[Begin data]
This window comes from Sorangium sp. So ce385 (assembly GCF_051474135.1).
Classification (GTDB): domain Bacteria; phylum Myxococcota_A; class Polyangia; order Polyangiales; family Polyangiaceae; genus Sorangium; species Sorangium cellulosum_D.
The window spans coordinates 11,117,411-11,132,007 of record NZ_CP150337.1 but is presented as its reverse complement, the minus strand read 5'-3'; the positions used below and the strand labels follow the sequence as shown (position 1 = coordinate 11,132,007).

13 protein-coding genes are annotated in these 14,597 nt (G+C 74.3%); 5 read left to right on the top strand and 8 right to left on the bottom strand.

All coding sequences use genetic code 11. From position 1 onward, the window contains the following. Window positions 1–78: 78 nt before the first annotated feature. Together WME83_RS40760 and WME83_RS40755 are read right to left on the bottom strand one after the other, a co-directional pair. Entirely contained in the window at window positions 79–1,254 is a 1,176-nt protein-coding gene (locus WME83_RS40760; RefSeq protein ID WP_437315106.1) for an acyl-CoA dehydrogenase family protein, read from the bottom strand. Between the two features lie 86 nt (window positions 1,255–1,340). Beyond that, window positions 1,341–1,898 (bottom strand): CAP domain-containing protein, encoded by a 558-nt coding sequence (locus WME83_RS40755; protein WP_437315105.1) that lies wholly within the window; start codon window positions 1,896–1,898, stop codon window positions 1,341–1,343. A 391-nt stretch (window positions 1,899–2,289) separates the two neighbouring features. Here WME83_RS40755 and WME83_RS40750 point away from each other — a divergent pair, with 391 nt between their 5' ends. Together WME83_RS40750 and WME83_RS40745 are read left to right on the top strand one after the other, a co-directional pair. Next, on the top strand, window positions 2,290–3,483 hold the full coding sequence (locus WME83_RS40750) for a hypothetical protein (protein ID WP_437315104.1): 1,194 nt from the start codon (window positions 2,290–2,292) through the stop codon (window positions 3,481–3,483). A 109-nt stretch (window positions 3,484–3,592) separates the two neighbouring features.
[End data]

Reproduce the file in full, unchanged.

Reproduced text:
This window comes from Sorangium sp. So ce385 (assembly GCF_051474135.1).
Classification (GTDB): domain Bacteria; phylum Myxococcota_A; class Polyangia; order Polyangiales; family Polyangiaceae; genus Sorangium; species Sorangium cellulosum_D.
The window spans coordinates 11,117,411-11,132,007 of record NZ_CP150337.1 but is presented as its reverse complement, the minus strand read 5'-3'; the positions used below and the strand labels follow the sequence as shown (position 1 = coordinate 11,132,007).

13 protein-coding genes are annotated in these 14,597 nt (G+C 74.3%); 5 read left to right on the top strand and 8 right to left on the bottom strand.

All coding sequences use genetic code 11. From position 1 onward, the window contains the following. Window positions 1–78: 78 nt before the first annotated feature. Together WME83_RS40760 and WME83_RS40755 are read right to left on the bottom strand one after the other, a co-directional pair. Entirely contained in the window at window positions 79–1,254 is a 1,176-nt protein-coding gene (locus WME83_RS40760; RefSeq protein ID WP_437315106.1) for an acyl-CoA dehydrogenase family protein, read from the bottom strand. Between the two features lie 86 nt (window positions 1,255–1,340). Beyond that, window positions 1,341–1,898 (bottom strand): CAP domain-containing protein, encoded by a 558-nt coding sequence (locus WME83_RS40755; protein WP_437315105.1) that lies wholly within the window; start codon window positions 1,896–1,898, stop codon window positions 1,341–1,343. A 391-nt stretch (window positions 1,899–2,289) separates the two neighbouring features. Here WME83_RS40755 and WME83_RS40750 point away from each other — a divergent pair, with 391 nt between their 5' ends. Together WME83_RS40750 and WME83_RS40745 are read left to right on the top strand one after the other, a co-directional pair. Next, on the top strand, window positions 2,290–3,483 hold the full coding sequence (locus WME83_RS40750) for a hypothetical protein (protein ID WP_437315104.1): 1,194 nt from the start codon (window positions 2,290–2,292) through the stop codon (window positions 3,481–3,483). A 109-nt stretch (window positions 3,484–3,592) separates the two neighbouring features.